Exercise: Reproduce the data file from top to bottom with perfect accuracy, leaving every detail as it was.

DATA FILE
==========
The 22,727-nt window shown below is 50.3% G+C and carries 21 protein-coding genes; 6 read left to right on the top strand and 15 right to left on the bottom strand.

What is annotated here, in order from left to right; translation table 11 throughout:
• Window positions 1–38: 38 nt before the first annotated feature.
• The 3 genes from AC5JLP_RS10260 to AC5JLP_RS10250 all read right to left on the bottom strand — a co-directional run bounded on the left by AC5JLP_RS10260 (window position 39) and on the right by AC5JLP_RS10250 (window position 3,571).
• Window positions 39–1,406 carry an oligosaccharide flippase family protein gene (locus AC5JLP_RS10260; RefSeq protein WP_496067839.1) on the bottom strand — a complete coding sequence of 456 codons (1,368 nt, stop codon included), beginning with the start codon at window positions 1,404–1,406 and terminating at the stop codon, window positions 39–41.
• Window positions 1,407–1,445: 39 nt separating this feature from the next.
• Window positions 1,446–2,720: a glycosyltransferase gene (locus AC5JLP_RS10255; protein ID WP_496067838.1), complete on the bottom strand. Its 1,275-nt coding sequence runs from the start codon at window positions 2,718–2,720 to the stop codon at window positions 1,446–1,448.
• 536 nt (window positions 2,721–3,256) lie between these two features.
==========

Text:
The 22,727-nt window shown below is 50.3% G+C and carries 21 protein-coding genes; 6 read left to right on the top strand and 15 right to left on the bottom strand.

What is annotated here, in order from left to right; translation table 11 throughout:
• Window positions 1–38: 38 nt before the first annotated feature.
• The 3 genes from AC5JLP_RS10260 to AC5JLP_RS10250 all read right to left on the bottom strand — a co-directional run bounded on the left by AC5JLP_RS10260 (window position 39) and on the right by AC5JLP_RS10250 (window position 3,571).
• Window positions 39–1,406 carry an oligosaccharide flippase family protein gene (locus AC5JLP_RS10260; RefSeq protein WP_496067839.1) on the bottom strand — a complete coding sequence of 456 codons (1,368 nt, stop codon included), beginning with the start codon at window positions 1,404–1,406 and terminating at the stop codon, window positions 39–41.
• Window positions 1,407–1,445: 39 nt separating this feature from the next.
• Window positions 1,446–2,720: a glycosyltransferase gene (locus AC5JLP_RS10255; protein ID WP_496067838.1), complete on the bottom strand. Its 1,275-nt coding sequence runs from the start codon at window positions 2,718–2,720 to the stop codon at window positions 1,446–1,448.
• 536 nt (window positions 2,721–3,256) lie between these two features.